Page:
Our island is not short of interesting places to run in, for a place that is only 166 square miles large. Last Sunday, I had the pleasure of accompanying a dozen or more runners in the 3rd annual Great Train 40km Run, led by train enthusiast and fellow Ufukuzo runner, Ralf Luther. If there was ever a man who loved trains, it is Ralf. Combine that with his love of running, and you have the perfect combination for a run director for this hugely scenic run. The Great Train Walk was started by the late Colin Hudson years ago, and in 2010 Ralf decided to run the route himself as the sole runner to complete the distance running but with help along the way from his running colleagues who took turns keeping him company. In 2011, three completed the entire run and in 2012, over fifteen runners, four cyclists and three separate crews took part in some or all of the event.
Whilst not a true race in the sense of medals and time placements (although we had nifty souvenir hats at the end), this 40km run was nonetheless very challenging physically, as the preparation needed to run mostly offroad through sugar cane fields and uneven terrain was lengthy and tough. As my friend Andre Procope (10+ marathons) warned me, it was the hardest “marathon” he’d ever done, so I felt suitably warned from the beginning. As the weeks of training through wet tractor tracks in sugar fields started to take their toll on my knees and ankles, I wished that I had started running offroad a year ago to prepare. Road running just doesn’t compare, and anyone who tells you differently hasn’t done this run! Our very hard coral based ground gives all runners a harder time than the soft asphalt surfaces of overseas; couple our coral ground surfaces with the uneven terrain of sugar cane fields, rugged coastal terrain, beach rocks & sand and the chalky hills of St. Andrew, and you have the perfect Caribbean offroad race.
So where is the train service now? Barbados used to have a train, funnily enough for a small island, but in the olden days when smooth highways didn’t exist here and driving from one coast to another took three times as long as it takes now, taking the train was the fastest method of transport between Bridgetown and the East Coast. So the inhabitants of those parishes had the cosmopolitan experience of riding a train to & from town, although considering that The Tube had already begun in 1863, riding this outdoor train was probably very country bumpkinish even then! The train service was stopped around 1937, as by then automobiles became common on the island and the service was costly to maintain. With the advent of WWII in Europe in 1939, the market for metal became insatiable and it was considered patriotic to sell metal to the government in Britain for the war effort, and Barbados shipped much of the metal used in the train service back to Britain during this time. Evidence of the tracks still exist in the topography along the 40km route itself, as well as the odd portion of metal track here and there. Along the east coast around Bath, one can still see the old wooden beams sticking up out of the sand quite dangerously.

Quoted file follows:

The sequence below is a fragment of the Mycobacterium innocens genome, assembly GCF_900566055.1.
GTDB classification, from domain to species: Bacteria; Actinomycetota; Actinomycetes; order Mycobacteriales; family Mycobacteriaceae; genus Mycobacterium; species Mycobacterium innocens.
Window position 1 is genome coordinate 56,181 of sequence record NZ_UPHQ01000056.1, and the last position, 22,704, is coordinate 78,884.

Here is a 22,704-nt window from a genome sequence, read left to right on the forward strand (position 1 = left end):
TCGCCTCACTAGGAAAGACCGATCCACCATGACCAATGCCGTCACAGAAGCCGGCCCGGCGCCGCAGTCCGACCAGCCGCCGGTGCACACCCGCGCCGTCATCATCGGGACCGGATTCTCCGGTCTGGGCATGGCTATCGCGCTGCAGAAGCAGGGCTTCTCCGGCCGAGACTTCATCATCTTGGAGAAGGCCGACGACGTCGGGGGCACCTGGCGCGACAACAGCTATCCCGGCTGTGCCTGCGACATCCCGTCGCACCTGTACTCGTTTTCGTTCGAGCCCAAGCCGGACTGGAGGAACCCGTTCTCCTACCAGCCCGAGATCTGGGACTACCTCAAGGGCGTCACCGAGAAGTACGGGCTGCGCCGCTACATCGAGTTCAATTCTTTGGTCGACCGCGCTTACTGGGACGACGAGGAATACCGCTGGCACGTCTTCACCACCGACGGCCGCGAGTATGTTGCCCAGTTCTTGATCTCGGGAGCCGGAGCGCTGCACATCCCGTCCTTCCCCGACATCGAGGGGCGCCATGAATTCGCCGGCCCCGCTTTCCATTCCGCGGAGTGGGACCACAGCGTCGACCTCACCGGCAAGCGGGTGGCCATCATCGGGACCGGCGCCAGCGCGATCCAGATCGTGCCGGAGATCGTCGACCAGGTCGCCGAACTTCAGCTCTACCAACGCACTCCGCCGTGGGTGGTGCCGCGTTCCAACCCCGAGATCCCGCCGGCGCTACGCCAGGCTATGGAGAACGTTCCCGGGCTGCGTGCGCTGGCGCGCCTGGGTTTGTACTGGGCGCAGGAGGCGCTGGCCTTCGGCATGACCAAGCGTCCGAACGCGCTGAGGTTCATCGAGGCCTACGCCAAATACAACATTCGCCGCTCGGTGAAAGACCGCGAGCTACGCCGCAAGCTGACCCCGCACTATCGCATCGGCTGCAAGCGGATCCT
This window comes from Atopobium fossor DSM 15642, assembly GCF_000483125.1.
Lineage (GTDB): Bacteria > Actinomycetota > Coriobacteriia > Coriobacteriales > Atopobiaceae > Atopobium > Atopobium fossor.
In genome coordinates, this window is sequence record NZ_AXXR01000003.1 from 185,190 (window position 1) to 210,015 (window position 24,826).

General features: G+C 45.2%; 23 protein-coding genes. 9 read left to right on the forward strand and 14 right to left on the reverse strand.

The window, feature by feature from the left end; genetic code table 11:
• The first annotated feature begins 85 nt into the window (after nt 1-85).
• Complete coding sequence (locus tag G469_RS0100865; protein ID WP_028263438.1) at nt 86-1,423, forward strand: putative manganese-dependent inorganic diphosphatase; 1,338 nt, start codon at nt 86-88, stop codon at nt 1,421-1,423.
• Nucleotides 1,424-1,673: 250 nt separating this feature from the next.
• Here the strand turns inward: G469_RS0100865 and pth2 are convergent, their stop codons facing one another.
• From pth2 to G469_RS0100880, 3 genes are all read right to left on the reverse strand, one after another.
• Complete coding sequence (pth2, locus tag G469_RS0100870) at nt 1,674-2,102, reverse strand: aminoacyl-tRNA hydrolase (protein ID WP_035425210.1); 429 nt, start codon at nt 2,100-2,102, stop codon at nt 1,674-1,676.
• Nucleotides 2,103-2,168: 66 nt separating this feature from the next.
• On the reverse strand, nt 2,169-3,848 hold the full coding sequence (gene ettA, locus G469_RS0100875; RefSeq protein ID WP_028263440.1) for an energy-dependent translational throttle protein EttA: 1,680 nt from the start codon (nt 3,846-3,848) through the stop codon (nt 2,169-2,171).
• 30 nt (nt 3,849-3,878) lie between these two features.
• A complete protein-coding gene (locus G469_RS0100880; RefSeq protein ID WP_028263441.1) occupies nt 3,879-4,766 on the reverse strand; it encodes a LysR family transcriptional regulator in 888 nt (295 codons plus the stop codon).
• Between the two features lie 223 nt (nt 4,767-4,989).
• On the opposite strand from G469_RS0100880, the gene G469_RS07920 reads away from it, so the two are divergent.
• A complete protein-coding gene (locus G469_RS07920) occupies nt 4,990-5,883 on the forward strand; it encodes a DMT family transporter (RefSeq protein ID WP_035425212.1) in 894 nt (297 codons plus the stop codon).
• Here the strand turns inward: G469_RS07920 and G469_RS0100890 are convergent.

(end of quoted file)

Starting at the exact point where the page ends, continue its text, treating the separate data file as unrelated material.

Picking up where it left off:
We started The Great Train Run in Bridgetown in the dark at 4am, ran through some scenic back roads until we happened upon a live party in Carrington Village consisting of at least 200 revelers who turned into our biggest fans as we ran through, cheering us on, and then after the first four miles we entered into sugar cane ground, where we ran in the dark through eight foot tall sugar cane stalks. We ran past two sugar factories and petroleum pumping steel donkies before we emerged out of the sugar cane fields to tackle the rugged east coast terrain, first lulling you with its grassy fields that shortly thereafter gave way to some precarious cliff edge running trails. Along the east coast the train route has been largely washed away by beach & cliff erosion, and the final stretch of three miles from Cattlewash to Belleplain, the final stop in the train route, is run on what is now the East Coast Highway. Ordinarily this part of the run is dreadfully hot but this year, the sky was overcast and gave some reprieve to the tired runners. Two runners from Trinidad had flown in to run this race, and in addition to the Bajan contingent there were also some US Embassy runners, a Brazilian, a German, an Ecuadorian and a Canadian. A truly fantastic run showcasing the best of Barbados’ untouched & undeveloped east coast scenery. A “must do” run for long distance adventure runners & racers alike!
The next Great Train 40km Run will be held on Sunday, Feb.17th, 2013. For more information please contact Ralf Luther at firstname.lastname@example.org